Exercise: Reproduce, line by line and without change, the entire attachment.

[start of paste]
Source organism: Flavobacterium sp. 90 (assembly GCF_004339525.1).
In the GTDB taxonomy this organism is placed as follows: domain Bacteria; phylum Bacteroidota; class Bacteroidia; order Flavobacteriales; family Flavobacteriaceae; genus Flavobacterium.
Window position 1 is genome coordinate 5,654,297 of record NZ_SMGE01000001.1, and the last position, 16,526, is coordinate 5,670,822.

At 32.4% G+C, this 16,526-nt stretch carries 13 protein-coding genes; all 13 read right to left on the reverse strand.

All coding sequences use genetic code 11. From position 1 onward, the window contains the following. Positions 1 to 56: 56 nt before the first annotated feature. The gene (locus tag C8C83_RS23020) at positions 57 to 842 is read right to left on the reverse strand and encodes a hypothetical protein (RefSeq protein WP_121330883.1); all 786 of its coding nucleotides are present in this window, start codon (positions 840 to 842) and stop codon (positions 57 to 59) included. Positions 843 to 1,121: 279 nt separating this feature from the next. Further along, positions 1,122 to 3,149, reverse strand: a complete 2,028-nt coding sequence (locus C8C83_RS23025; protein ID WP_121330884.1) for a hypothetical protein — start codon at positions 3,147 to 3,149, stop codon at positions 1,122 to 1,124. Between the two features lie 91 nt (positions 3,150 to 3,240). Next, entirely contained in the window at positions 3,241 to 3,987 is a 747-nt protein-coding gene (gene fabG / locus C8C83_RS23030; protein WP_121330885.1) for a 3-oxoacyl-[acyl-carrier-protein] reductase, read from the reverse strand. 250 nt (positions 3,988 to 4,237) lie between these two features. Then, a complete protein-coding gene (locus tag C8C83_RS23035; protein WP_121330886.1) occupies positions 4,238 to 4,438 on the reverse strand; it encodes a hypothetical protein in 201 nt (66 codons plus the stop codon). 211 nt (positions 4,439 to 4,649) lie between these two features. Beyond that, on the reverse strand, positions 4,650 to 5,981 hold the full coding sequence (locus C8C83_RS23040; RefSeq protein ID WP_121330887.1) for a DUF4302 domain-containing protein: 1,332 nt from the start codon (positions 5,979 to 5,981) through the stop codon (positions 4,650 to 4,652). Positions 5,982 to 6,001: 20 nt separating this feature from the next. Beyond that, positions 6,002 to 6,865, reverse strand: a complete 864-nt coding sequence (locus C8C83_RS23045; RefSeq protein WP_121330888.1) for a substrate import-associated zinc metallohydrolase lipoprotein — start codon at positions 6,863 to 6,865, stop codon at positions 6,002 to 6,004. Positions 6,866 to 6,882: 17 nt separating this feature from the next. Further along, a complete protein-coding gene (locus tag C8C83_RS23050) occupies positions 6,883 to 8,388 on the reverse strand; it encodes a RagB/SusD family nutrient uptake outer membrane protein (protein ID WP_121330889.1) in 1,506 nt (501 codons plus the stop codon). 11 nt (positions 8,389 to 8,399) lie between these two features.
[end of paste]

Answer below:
Source organism: Flavobacterium sp. 90 (assembly GCF_004339525.1).
In the GTDB taxonomy this organism is placed as follows: domain Bacteria; phylum Bacteroidota; class Bacteroidia; order Flavobacteriales; family Flavobacteriaceae; genus Flavobacterium.
Window position 1 is genome coordinate 5,654,297 of record NZ_SMGE01000001.1, and the last position, 16,526, is coordinate 5,670,822.

At 32.4% G+C, this 16,526-nt stretch carries 13 protein-coding genes; all 13 read right to left on the reverse strand.

All coding sequences use genetic code 11. From position 1 onward, the window contains the following. Positions 1 to 56: 56 nt before the first annotated feature. The gene (locus tag C8C83_RS23020) at positions 57 to 842 is read right to left on the reverse strand and encodes a hypothetical protein (RefSeq protein WP_121330883.1); all 786 of its coding nucleotides are present in this window, start codon (positions 840 to 842) and stop codon (positions 57 to 59) included. Positions 843 to 1,121: 279 nt separating this feature from the next. Further along, positions 1,122 to 3,149, reverse strand: a complete 2,028-nt coding sequence (locus C8C83_RS23025; protein ID WP_121330884.1) for a hypothetical protein — start codon at positions 3,147 to 3,149, stop codon at positions 1,122 to 1,124. Between the two features lie 91 nt (positions 3,150 to 3,240). Next, entirely contained in the window at positions 3,241 to 3,987 is a 747-nt protein-coding gene (gene fabG / locus C8C83_RS23030; protein WP_121330885.1) for a 3-oxoacyl-[acyl-carrier-protein] reductase, read from the reverse strand. 250 nt (positions 3,988 to 4,237) lie between these two features. Then, a complete protein-coding gene (locus tag C8C83_RS23035; protein WP_121330886.1) occupies positions 4,238 to 4,438 on the reverse strand; it encodes a hypothetical protein in 201 nt (66 codons plus the stop codon). 211 nt (positions 4,439 to 4,649) lie between these two features. Beyond that, on the reverse strand, positions 4,650 to 5,981 hold the full coding sequence (locus C8C83_RS23040; RefSeq protein ID WP_121330887.1) for a DUF4302 domain-containing protein: 1,332 nt from the start codon (positions 5,979 to 5,981) through the stop codon (positions 4,650 to 4,652). Positions 5,982 to 6,001: 20 nt separating this feature from the next. Beyond that, positions 6,002 to 6,865, reverse strand: a complete 864-nt coding sequence (locus C8C83_RS23045; RefSeq protein WP_121330888.1) for a substrate import-associated zinc metallohydrolase lipoprotein — start codon at positions 6,863 to 6,865, stop codon at positions 6,002 to 6,004. Positions 6,866 to 6,882: 17 nt separating this feature from the next. Further along, a complete protein-coding gene (locus tag C8C83_RS23050) occupies positions 6,883 to 8,388 on the reverse strand; it encodes a RagB/SusD family nutrient uptake outer membrane protein (protein ID WP_121330889.1) in 1,506 nt (501 codons plus the stop codon). 11 nt (positions 8,389 to 8,399) lie between these two features.